Northwestern players have had the opportunity to ask the school questions about the ramifications of possible unionization and Northwestern has told players that if the team votes to unionize, they'd be "stuck" with it.
CBS Sports obtained a document verified by a Northwestern spokesperson that outlines the school's responses to various questions ranging from the coach-player relationships, media interaction and how a union would impact certain circumstances.
One player asked what would happen if he wanted to get out of the union if it was created. Northwestern's response said the team would be "stuck with the union for a minimum of one year, even if everyone changed their mind" and that "it is extremely difficult to get rid of a union once it is voted in."
According to the report, most of the answers appear to be directly from Northwestern coach Pat Fitzgerald. Fitzgerald has been outspoken in his opposition to unionization. The school is currently appealing the decision by a regional office of the National Labor Relations Board that said the players were employees of the school and had the opportunity to vote to create a union. The vote is set for April 25.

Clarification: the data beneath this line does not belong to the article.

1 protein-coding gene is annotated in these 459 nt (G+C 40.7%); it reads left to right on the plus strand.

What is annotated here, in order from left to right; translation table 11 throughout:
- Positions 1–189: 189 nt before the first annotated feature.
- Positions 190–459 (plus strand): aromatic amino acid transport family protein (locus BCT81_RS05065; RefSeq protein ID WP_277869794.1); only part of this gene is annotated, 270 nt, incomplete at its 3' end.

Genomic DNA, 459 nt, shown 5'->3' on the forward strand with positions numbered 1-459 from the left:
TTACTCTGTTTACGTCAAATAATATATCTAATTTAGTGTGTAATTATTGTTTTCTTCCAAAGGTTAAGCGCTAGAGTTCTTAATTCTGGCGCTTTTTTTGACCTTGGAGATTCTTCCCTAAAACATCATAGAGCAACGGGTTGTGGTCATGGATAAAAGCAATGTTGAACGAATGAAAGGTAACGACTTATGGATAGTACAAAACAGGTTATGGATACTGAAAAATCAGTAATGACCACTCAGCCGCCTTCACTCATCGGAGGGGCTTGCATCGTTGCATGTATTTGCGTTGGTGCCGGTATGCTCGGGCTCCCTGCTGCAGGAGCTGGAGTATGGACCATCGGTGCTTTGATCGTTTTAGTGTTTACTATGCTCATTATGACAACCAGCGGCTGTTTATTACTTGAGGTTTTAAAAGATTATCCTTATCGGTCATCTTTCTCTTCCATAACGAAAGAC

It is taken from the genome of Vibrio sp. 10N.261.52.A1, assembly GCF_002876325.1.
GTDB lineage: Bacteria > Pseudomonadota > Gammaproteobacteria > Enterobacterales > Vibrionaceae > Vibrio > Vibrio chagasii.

"This is not what we wanted," a player says, according to the document. "How can we get back to being students and not employees? Specifically student athlete status and not employees."
Fitzgerald/Northwestern answer: "Unfortunately, the petition has been filed, and the regional director has ruled that the players are employees. Northwestern agrees with you that you men are students, not employees, and that's why the University is appealing the decision. That process has to go forward, but you can still express your desire to "get back to being students" by voting "No."
Players, their parents and program staffers had opportunities to submit questions via a drop box or email. The document was dated from April 1-6.
The school also used the word "stuck" when a member of the team asked what would happen to a player who voted no to a union and the union vote passed. The school responded that the dissenting player would be "stuck with whatever the union negotiates."
Northwestern is prohibited from speculating, promising or threatening anything about unionization, but those terms still obviously leave a lot of wiggle room for skewed responses.
On April 9, three days after the document's final date, QB Trevor Siemian said he was against unionizing, saying he's been treated far better than he deserves while other players have openly wondered about the potential ramifications of a union.
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